"March 1780 orders were received by the town authorities to raise men for 3 years service. I enlisted under Capt Asee Coburn recruiting officer and was marched from Strubridge to Springfield and was there mustered in by Major Banister, then marched to West Point and selected out to fill up the Old Companies, myself and a brother Moses Dyer was requested by Capt. Gabriel Michael Hudang to join his Company and continued with it until peace. Capt. Hudang's Company belonged to the 5th Regiment, Gen. Patterson's Brigade. The Regiment was soon ordered down upon the lines near Kings bridge watching the enemy, had several skirmishes with them but no general battle. Was on the lines and at West Point until peace was proclaimed. Was on the lines at the time General Washington and the French troops marched for Yorktown. In June 1783 Col. James Dorce took command of our Regiment and ordered to march to Philadelphia. Elijah Dorce brother to the Colonel was. Lt. Colonel and took charge; we marched there to quell a Mutiny among the troops; while there deponent as Corporal had command of a file of men and took in charge a prisoner by the name of Noggle, a sergeant major, and took him before a Court Martial, heard his trial and sentence. He with two other ringleaders of the mutiny were sentenced to be shot. Deponent was one of the twelve men commanded by a Lieutenant who were appointed to execute them. After they were arranged to receive our fire, Lieutenant brought us to a present at this time an Adjutant rode up with full speed and ordered the Lieutenant to bring his men to a shoulder, he then took the paper and read a reprieve from General Washington, the prisoners were set at liberty. We soon after marched back to West Point when the Regiment was marched to New York and were present when the British evacuated the City and saw them sail out of the harbor. While in New York deponent was orderly for one week for General Washington to carry letters and wait upon him. We had at this time a splendid illimunation of the City in consequence of the British evacuating it. Our Regiment marched back to West Point, and in December were discharged. This deponent received honorable discharge from Gen. Knox as a Corporal. After returning home received payment for three years service in securities from Lt. Park HalIum, paymaster of the 5th Regiment.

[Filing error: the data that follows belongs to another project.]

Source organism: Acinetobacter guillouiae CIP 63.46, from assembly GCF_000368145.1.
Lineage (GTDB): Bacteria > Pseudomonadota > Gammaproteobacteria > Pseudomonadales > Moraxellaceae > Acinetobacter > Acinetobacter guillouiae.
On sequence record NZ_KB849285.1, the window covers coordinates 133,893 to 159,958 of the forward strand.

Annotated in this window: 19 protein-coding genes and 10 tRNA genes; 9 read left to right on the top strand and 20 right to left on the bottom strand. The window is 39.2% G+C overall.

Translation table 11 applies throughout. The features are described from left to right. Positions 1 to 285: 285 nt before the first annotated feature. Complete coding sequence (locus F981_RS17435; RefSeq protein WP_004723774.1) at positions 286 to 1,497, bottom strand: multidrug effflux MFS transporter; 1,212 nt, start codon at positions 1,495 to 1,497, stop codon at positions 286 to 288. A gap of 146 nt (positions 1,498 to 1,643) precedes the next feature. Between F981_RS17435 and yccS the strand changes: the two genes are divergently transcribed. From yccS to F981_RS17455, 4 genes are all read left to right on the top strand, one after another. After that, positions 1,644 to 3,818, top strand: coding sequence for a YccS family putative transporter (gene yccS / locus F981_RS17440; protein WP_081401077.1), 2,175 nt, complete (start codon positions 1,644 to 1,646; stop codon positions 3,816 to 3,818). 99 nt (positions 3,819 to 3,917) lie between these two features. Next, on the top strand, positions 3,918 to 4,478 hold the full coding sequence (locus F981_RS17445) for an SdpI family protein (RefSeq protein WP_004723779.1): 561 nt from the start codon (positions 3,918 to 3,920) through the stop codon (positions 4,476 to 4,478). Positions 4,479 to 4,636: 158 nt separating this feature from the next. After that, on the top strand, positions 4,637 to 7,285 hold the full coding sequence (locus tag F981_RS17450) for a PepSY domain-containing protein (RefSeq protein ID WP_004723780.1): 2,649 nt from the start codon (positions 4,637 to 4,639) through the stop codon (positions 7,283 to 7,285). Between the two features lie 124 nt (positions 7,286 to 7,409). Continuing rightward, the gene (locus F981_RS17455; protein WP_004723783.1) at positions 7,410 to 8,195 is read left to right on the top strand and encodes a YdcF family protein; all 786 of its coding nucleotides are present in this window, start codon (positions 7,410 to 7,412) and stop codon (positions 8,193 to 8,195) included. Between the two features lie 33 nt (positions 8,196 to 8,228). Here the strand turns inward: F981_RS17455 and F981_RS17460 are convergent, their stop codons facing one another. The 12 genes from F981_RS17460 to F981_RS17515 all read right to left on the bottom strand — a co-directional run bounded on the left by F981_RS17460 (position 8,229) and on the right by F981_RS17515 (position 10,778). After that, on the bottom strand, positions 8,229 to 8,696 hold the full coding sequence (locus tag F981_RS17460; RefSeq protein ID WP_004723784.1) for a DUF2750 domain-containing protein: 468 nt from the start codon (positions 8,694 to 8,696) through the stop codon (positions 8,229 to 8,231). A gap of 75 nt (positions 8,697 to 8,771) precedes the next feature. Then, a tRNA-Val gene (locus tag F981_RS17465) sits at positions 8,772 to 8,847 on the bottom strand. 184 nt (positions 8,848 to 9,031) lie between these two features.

"Deponent, was born in 1756 in the town of Scituate, Mass., when a youth his parents moved to Sturbridge, Mass. About 1806 deponent moved to Jefferson, Schoharie Co., N. Y., and moved in 1809 to the present town of Knox where has since resided. Has no documentary evidence and knows of no one living to testify to his service.
"William Brown, a clergyman, and Erastus Williams, both of Knox, certify to his veracity and repute as a Revolutionary soldier.
"Aug. 15, 1832, a fellow, soldier, Dennison Wheelock of Southbridge, Mass., testifies to being in the same Company with Dyer, uinder Capt. Adam Martin, Col. Ebenezer Learned's Regiment of Oxford.
"Joshua Harding of Southbridge also certifies to all of Dyer's war service.